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What does a project manager do?

The project manager is responsible for day-to-day management of the project and must be competent in managing the six aspects of a project, i.e. scope, schedule, finance, risk, quality and resources

Project managers work on specific projects that have definite outcomes, have time limits and have to stay within a budget.

These tasks typically include

  • planning what work needs to be done, when and who’s going to do it;
  • looking at the risks involved in a particular project and managing these risks;
  • making sure the work is done to the right standard;
  • motivating the team of people involved in the project;
  • co-ordinating work done by different people;
  • making sure the project is running on time and to budget;
  • dealing with changes to the project as and when necessary;
  • making sure the project delivers the expected outcomes and benefits;

What skills do I need?

There are a whole range of skills you need to be a successful project manager, and they’re not necessarily all technical. They may be skills you already use in your day to day life as well as being job-specific abilities developed through education and training.

We call these soft skills and hard skills, which can range from leadership, being able to motivate and encourage others, have good communication and decision making abilities, to managing risk, budgeting and project planning.

Project management skills are transferable from one industry to another. The tools and techniques of project management are universal and a good project manager should be able to add value in any environment.

It is important to have the right balance and combination of the various skills needed to be a successful project manager, as explored within this blog.

What can projects deliver?

Competence Assessment Tool Square

What project management roles can I choose from?

Use our example role profiles to help focus on relevant competences. The profiles are pitched at different levels and give a general overview of the role and typical responsibilities. In many cases the profiles will share common competences.

This can be useful in identifying learning and development opportunities. There is also scope to develop and adapt the profiles to the specific needs of your organisation.

Some of the more common job titles are listed below complete with a brief explanation.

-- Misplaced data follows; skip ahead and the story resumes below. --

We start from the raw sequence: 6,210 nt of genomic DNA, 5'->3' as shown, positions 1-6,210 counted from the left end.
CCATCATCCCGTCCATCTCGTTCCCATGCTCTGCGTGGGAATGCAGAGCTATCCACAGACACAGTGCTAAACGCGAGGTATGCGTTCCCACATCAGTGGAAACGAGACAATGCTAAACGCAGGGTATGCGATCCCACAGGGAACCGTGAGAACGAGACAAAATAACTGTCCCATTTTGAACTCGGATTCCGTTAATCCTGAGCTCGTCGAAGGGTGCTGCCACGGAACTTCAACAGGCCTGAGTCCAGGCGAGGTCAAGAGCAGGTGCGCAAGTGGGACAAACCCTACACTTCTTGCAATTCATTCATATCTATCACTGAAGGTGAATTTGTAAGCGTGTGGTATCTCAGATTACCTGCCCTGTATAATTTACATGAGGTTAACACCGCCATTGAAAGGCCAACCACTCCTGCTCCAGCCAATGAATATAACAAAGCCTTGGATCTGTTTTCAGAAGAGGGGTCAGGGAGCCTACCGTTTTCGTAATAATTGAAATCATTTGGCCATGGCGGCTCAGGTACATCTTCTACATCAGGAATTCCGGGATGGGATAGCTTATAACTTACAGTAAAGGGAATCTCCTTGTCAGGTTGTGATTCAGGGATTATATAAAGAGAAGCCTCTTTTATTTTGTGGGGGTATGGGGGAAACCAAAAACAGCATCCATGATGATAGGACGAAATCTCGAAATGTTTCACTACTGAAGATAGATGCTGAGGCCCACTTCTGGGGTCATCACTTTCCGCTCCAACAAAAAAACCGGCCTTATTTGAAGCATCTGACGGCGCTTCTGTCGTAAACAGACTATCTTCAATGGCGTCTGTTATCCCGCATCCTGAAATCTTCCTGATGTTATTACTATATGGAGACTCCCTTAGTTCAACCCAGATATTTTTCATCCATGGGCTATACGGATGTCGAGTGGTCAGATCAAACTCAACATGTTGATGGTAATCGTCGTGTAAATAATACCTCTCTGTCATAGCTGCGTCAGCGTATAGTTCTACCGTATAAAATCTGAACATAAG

APM Competence Framework

PMO Administrator

This role profile applies to PMO administrators. At this level, a PMO administrator will provide
support to the project, programme, or portfolio team through administrative and reporting activities.

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Project Manager (Entry)

This role profile applies to project managers operating at entry level. At this level, a project manager can apply project management knowledge when they participate in a project in any capacity and common knowledge is not sufficient to perform at a satisfactory level of competence.

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Programme Manager (Intermediate)

This role profile applies to programme managers operating at intermediate level. At this level, a
programme manager can typically lead a programme of limited complexity or assist on a complex programme, following the appropriate governance applied for the determined life cycle.

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Portfolio Manager (Intermediate)

This role profile applies to portfolio managers operating at intermediate level. At this level, a portfolio manager can lead a portfolio with limited complexity or assist on a complex portfolio, following the appropriate governance applied, monitoring and reporting on the portfolio to several stakeholder groups, and bringing people together to achieve specified outcomes in line with strategic objectives.

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PMO manager

Projects and programmes can start and end, whereas the PMO is a department that forms part of business-as-usual. The PMO manager will not run projects themselves. Their role is typically to ensure consistency in approach to selecting, planning, running and closing projects. The PMO will be the conduit for project status reporting, performance analysis and information for senior management and is likely to have very solid project management experience themselves.

Project co-ordinator

Working with a project manager or as part of a project management office (PMO), this person brings the basic skills of project management discipline to project teams. Typically takes ownership for maintaining project risk, issue, change logs as well as project schedule and sometimes cost tracking. This person has good spreadsheet and planning software skills.

Spencer HobbsA day in the life of a project manager

Spencer is a project manager in the engineering/construction sector.

"I’ve been a project manager for nearly 10 years, and started the role a little further into my working life than others (I was previously a people manager).

I remember when I first had the idea of a career change. I got together with some old friends to organise and reform my old rugby team. Turns out I needed a lot of planning and organisation skills to make this happen. It made me think: I’m good at this, and I enjoy it; could it become my career?"

Find out more
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Why choose project management?

A career as a project manager can be exciting, varied, fulfilling, and productive. There are great career prospects for project managers.

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Whether you have a question around qualifications or courses, some advice based on your personal insights, or wish to tell us your project success story, we'd love to hear from you.